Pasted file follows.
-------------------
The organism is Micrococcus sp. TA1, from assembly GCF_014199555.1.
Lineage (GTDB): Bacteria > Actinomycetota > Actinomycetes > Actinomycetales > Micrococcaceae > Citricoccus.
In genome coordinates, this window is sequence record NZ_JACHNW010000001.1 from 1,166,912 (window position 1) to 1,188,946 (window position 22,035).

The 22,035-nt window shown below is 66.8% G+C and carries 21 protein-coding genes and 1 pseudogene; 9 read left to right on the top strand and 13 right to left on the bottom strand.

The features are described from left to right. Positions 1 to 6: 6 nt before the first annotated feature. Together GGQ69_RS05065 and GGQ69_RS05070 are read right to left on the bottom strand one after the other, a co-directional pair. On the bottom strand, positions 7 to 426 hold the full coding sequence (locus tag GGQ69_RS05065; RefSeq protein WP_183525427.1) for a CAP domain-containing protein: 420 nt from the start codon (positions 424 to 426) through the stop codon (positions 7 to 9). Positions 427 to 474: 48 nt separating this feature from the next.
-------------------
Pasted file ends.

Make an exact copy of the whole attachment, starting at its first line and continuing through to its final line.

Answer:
The organism is Micrococcus sp. TA1, from assembly GCF_014199555.1.
Lineage (GTDB): Bacteria > Actinomycetota > Actinomycetes > Actinomycetales > Micrococcaceae > Citricoccus.
In genome coordinates, this window is sequence record NZ_JACHNW010000001.1 from 1,166,912 (window position 1) to 1,188,946 (window position 22,035).

The 22,035-nt window shown below is 66.8% G+C and carries 21 protein-coding genes and 1 pseudogene; 9 read left to right on the top strand and 13 right to left on the bottom strand.

The features are described from left to right. Positions 1 to 6: 6 nt before the first annotated feature. Together GGQ69_RS05065 and GGQ69_RS05070 are read right to left on the bottom strand one after the other, a co-directional pair. On the bottom strand, positions 7 to 426 hold the full coding sequence (locus tag GGQ69_RS05065; RefSeq protein WP_183525427.1) for a CAP domain-containing protein: 420 nt from the start codon (positions 424 to 426) through the stop codon (positions 7 to 9). Positions 427 to 474: 48 nt separating this feature from the next.